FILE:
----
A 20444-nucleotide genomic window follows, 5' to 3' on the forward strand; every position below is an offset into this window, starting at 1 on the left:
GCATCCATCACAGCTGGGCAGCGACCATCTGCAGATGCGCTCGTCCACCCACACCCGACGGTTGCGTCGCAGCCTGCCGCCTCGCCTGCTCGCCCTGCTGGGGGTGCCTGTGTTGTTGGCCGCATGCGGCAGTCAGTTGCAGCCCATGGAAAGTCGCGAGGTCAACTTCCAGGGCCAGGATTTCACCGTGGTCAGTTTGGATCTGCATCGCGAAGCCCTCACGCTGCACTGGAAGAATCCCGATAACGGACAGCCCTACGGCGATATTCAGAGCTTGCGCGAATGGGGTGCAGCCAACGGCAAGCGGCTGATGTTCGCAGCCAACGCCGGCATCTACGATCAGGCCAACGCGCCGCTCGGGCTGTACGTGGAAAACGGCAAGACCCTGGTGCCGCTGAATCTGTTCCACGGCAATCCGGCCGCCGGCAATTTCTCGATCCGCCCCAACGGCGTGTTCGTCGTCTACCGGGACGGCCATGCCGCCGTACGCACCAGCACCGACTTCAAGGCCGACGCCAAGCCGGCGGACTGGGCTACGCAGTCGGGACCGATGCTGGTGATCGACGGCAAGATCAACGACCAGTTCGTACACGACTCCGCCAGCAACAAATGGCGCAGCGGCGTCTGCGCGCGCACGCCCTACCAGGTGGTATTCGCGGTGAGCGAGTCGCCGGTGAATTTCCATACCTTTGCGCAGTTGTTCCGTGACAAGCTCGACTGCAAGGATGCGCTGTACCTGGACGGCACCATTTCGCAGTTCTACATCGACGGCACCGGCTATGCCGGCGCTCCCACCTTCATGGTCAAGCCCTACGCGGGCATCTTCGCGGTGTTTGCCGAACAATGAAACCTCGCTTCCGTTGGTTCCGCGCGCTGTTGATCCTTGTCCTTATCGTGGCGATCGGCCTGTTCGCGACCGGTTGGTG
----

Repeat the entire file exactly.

A 20444-nucleotide genomic window follows, 5' to 3' on the forward strand; every position below is an offset into this window, starting at 1 on the left:
GCATCCATCACAGCTGGGCAGCGACCATCTGCAGATGCGCTCGTCCACCCACACCCGACGGTTGCGTCGCAGCCTGCCGCCTCGCCTGCTCGCCCTGCTGGGGGTGCCTGTGTTGTTGGCCGCATGCGGCAGTCAGTTGCAGCCCATGGAAAGTCGCGAGGTCAACTTCCAGGGCCAGGATTTCACCGTGGTCAGTTTGGATCTGCATCGCGAAGCCCTCACGCTGCACTGGAAGAATCCCGATAACGGACAGCCCTACGGCGATATTCAGAGCTTGCGCGAATGGGGTGCAGCCAACGGCAAGCGGCTGATGTTCGCAGCCAACGCCGGCATCTACGATCAGGCCAACGCGCCGCTCGGGCTGTACGTGGAAAACGGCAAGACCCTGGTGCCGCTGAATCTGTTCCACGGCAATCCGGCCGCCGGCAATTTCTCGATCCGCCCCAACGGCGTGTTCGTCGTCTACCGGGACGGCCATGCCGCCGTACGCACCAGCACCGACTTCAAGGCCGACGCCAAGCCGGCGGACTGGGCTACGCAGTCGGGACCGATGCTGGTGATCGACGGCAAGATCAACGACCAGTTCGTACACGACTCCGCCAGCAACAAATGGCGCAGCGGCGTCTGCGCGCGCACGCCCTACCAGGTGGTATTCGCGGTGAGCGAGTCGCCGGTGAATTTCCATACCTTTGCGCAGTTGTTCCGTGACAAGCTCGACTGCAAGGATGCGCTGTACCTGGACGGCACCATTTCGCAGTTCTACATCGACGGCACCGGCTATGCCGGCGCTCCCACCTTCATGGTCAAGCCCTACGCGGGCATCTTCGCGGTGTTTGCCGAACAATGAAACCTCGCTTCCGTTGGTTCCGCGCGCTGTTGATCCTTGTCCTTATCGTGGCGATCGGCCTGTTCGCGACCGGTTGGTG